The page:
Gangrene is a condition that occurs when body tissue dies. It is caused by a loss of blood supply due to an underlying illness, injury, and/or infection. Fingers, toes, and limbs are most often affected, but gangrene can also occur inside the body, damaging organs and muscles. There are different types of gangrene and all require immediate medical attention.
Blood plays a very important role in your health. Not only does it transport oxygen and nutrients throughout your body to feed cells, it delivers disease-fighting antibodies that protect your body from infection. When blood cannot travel freely throughout the body, your cells cannot survive, infection can develop, and tissue can die from gangrene. Any condition that affects blood flow increases your risk of gangrene, including:
There are two main types of gangrene:
Dry gangrene: More common in people with diabetes and autoimmune diseases, dry gangrene usually affects the hands and feet. It develops when blood flow to the affected area is impaired, usually as a result of poor circulation. In this type, the tissue dries up and may be brown to purplish-blue to black in color and often falls off. Unlike other types of gangrene, infection is typically not present in dry gangrene. However, dry gangrene can lead to wet gangrene if it becomes infected.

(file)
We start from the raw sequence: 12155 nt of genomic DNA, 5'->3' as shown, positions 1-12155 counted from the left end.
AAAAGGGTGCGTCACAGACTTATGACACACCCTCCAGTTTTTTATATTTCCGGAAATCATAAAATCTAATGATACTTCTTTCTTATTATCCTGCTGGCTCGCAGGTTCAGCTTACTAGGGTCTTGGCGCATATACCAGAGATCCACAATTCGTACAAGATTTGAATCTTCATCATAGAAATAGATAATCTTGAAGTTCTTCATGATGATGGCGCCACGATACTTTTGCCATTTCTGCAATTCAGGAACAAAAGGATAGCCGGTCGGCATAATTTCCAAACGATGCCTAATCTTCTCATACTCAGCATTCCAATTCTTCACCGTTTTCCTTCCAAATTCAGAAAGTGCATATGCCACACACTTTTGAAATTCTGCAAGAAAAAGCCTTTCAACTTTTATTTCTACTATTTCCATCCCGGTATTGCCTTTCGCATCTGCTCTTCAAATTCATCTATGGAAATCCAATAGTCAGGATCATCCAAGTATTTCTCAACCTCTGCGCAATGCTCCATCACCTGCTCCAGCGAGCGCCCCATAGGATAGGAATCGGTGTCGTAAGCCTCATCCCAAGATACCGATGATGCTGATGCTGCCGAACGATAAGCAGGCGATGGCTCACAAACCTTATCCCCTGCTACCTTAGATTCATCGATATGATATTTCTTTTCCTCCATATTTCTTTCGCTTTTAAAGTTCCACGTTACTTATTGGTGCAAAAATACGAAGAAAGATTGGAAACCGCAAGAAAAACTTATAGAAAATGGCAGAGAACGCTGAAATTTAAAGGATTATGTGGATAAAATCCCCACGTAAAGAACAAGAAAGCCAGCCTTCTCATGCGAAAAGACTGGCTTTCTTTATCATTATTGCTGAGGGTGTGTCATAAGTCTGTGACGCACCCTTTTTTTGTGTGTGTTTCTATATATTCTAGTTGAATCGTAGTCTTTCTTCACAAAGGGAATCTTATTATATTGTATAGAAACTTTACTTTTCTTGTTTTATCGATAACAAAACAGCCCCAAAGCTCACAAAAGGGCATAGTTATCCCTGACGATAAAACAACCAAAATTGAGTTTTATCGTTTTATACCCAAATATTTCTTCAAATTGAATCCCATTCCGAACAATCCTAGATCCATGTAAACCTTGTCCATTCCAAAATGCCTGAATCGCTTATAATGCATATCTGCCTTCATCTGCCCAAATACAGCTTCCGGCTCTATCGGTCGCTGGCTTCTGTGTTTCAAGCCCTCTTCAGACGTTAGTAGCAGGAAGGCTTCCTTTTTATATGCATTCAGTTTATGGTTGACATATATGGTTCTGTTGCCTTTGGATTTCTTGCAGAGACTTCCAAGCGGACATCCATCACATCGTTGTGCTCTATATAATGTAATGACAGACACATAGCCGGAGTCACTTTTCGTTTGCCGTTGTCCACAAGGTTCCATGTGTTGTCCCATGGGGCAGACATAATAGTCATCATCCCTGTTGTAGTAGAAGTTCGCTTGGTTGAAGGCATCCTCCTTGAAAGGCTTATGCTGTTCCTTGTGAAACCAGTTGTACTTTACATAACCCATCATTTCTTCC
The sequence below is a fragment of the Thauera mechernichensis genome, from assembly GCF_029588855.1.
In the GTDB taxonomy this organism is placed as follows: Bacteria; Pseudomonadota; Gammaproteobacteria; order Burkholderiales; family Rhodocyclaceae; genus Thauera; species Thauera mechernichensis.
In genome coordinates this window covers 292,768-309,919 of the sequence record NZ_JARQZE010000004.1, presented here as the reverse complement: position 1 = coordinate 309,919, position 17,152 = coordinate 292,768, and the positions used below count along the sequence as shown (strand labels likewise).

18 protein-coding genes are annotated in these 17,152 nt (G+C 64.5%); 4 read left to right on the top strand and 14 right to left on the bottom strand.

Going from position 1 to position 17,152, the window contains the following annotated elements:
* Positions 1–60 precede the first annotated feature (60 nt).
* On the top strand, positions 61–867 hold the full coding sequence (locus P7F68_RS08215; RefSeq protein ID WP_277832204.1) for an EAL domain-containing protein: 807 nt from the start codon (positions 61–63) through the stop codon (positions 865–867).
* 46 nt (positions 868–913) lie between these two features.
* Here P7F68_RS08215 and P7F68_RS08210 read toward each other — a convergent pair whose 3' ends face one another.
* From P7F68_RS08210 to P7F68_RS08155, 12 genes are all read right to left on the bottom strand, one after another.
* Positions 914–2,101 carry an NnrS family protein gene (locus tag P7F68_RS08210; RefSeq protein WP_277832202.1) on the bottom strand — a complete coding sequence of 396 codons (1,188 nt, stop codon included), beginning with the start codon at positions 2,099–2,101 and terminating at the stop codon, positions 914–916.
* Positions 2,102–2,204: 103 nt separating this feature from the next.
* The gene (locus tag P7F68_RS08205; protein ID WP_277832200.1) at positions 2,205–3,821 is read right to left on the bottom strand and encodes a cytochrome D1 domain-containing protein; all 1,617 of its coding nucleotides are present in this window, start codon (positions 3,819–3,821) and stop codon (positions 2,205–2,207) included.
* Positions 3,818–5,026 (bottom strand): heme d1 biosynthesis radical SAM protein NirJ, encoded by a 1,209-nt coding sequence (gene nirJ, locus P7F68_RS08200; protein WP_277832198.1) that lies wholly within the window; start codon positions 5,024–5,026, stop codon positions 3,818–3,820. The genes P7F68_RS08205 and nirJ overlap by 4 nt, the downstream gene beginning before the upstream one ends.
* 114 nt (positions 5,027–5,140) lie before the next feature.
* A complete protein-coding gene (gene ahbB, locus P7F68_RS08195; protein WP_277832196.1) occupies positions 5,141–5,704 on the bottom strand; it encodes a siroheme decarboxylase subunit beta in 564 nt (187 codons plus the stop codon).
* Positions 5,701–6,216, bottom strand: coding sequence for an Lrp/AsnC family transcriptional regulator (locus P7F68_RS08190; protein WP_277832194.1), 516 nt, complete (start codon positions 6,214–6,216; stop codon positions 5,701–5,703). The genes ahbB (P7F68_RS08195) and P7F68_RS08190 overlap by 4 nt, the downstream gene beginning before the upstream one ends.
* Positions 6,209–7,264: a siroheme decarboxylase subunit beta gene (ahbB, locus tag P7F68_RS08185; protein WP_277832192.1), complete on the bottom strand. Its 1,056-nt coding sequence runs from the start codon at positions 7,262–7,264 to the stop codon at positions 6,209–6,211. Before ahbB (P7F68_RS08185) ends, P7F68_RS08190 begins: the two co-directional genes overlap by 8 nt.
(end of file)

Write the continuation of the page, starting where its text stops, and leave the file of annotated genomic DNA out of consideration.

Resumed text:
Wet gangrene: Unlike dry gangrene, wet gangrene almost always involves an infection. Injury from burns or trauma where a body part is crushed or squeezed can rapidly cut off blood supply to the affected area, causing tissue death and increased risk of infection. The tissue swells and blisters and is called "wet" because of pus. Infection from wet gangrene can spread quickly throughout the body, making wet gangrene a very serious and potentially life-threatening condition if not treated quickly.
Types of wet gangrene include:
Internal gangrene: If gangrene occurs inside the body due to blocked blood flow to an internal organ, then it is referred to as internal gangrene. This is usually related to an infected organ such as the appendix or colon.